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NatWest beats profit forecasts despite UK inflation squeeze

natwest fined

British bank NatWest (NWG.L) posted better than expected profit for the first three months of 2023 as income soared 37 per cent, even as inflation hammered households and fierce pricing competition squeezed the bank’s customer deposits.

NatWest reported pretax profit of 1.8 billion pounds ($2.25 billion) for the first quarter, above the 1.6 billion pound average of analyst forecasts compiled by the bank and the 1.2 billion pounds achieved a year earlier.

Like rival Barclays, which reported results on Thursday, higher interest rates continued to lift the bank’s revenue.

But the higher rate environment does pose challenges for lenders and NatWest blamed a 19.8 billion pound outflow in deposits partly on fiercer pricing competition as well as its disposal of Ulster Bank.

Deposit levels at banks have attracted closer scrutiny after the rapid collapse of US lender Silicon Valley Bank sparked jitters across the global banking sector and highlighted how quickly customers can shift money in the digital era.

NatWest chair Howard Davies, who plans to leave the bank by the middle of next year, this week said that “poor risk management” was largely behind recent bank failures and that NatWest remains resilient.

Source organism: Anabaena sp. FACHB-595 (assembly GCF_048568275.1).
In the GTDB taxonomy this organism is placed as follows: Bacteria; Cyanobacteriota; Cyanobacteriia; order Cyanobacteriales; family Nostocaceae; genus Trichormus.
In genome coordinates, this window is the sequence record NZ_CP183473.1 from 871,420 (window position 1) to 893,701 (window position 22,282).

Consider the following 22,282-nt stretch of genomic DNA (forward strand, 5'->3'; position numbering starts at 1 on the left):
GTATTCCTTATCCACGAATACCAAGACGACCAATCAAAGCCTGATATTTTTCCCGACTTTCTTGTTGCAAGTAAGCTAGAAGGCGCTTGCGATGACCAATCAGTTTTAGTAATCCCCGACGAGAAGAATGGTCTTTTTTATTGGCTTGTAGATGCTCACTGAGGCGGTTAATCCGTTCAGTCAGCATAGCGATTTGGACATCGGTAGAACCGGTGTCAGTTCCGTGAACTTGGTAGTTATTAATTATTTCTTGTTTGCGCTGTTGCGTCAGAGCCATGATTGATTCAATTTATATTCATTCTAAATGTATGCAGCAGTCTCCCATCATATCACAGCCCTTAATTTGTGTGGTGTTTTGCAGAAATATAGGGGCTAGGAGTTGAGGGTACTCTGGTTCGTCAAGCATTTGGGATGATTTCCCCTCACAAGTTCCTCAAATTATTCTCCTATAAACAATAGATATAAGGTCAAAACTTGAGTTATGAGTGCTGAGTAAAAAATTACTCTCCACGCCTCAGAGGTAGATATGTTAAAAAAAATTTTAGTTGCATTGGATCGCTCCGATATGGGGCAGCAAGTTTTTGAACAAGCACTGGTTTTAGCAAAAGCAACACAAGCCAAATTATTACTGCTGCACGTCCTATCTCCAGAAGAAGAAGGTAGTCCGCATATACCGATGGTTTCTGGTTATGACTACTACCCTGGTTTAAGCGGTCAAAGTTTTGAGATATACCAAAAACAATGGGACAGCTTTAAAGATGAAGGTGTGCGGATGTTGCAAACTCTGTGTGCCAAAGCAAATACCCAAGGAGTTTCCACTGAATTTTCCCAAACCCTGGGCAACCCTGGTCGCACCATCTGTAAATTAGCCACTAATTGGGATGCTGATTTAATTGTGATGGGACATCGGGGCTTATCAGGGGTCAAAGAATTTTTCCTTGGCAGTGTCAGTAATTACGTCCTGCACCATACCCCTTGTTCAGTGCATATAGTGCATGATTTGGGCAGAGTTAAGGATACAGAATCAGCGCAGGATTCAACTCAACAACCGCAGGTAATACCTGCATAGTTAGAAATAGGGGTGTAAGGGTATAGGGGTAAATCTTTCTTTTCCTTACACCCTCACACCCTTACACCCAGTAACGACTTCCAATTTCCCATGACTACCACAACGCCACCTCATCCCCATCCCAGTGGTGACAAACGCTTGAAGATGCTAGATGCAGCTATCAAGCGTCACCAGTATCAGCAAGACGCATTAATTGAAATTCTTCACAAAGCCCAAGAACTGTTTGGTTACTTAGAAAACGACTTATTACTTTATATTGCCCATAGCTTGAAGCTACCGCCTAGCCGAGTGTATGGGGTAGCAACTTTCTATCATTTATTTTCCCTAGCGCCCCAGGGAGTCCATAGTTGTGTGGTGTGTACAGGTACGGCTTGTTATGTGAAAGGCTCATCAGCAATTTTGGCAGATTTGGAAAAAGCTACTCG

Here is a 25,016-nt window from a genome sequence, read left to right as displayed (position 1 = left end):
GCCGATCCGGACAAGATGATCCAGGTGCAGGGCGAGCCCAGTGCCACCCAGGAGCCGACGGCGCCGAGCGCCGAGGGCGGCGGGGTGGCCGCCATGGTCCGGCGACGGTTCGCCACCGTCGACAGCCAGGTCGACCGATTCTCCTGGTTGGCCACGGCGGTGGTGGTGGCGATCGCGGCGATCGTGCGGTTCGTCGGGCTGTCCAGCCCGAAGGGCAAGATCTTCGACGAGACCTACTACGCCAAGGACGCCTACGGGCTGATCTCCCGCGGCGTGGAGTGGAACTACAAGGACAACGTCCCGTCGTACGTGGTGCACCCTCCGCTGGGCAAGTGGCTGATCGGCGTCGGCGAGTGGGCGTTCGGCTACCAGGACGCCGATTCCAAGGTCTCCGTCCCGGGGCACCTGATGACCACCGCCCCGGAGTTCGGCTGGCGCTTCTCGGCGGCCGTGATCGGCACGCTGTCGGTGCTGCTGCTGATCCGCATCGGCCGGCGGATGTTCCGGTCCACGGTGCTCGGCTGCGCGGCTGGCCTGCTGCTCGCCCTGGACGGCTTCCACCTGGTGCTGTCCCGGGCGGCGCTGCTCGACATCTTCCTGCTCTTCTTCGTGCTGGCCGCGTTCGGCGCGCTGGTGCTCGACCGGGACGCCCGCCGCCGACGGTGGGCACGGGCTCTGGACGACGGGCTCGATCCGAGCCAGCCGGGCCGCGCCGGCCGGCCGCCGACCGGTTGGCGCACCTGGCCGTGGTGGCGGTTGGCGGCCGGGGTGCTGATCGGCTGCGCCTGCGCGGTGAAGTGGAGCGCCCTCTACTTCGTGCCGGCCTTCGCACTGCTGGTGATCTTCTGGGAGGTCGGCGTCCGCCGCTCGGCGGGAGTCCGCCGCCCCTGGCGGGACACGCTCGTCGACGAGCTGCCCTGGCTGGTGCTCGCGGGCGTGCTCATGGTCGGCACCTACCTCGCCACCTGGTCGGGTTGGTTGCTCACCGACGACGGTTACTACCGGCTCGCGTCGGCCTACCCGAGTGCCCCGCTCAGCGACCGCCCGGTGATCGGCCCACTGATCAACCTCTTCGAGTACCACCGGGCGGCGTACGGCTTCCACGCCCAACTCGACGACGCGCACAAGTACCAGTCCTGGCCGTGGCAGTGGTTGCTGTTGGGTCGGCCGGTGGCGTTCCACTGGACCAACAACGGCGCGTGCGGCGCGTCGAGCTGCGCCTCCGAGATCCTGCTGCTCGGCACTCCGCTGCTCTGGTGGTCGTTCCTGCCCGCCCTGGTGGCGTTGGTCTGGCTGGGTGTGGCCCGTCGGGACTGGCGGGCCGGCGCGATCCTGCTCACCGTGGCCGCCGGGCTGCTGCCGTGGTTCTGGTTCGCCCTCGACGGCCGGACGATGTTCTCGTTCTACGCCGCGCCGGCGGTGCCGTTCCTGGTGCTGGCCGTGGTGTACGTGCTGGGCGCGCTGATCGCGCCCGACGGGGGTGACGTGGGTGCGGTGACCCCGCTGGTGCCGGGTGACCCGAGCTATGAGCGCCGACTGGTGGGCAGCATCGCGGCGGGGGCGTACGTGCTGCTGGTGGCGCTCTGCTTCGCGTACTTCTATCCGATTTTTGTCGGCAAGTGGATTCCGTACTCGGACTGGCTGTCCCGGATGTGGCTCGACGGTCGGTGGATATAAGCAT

Bank investors are also wary that inflation remains stubbornly high in Britain, squeezing household budgets and raising the risk of borrowers falling behind on loan repayments.

High prices also raise the chances of Bank of England interest rates staying higher for longer, pushing up borrowing costs and further crimping consumer spending power.

State-backed NatWest set aside 70 million pounds to cover potential loan defaults, compared with a small release of cash reserves the previous year, but it said loan arrears remained low and the charge was below the 144 million pounds booked in the previous quarter.

“By monitoring customer behaviour and looking closely for signs of financial distress we are able to put in place proactive measures to help those who are struggling right now,” Chief Executive Alison Rose said.

($1 = 0.8013 pounds)

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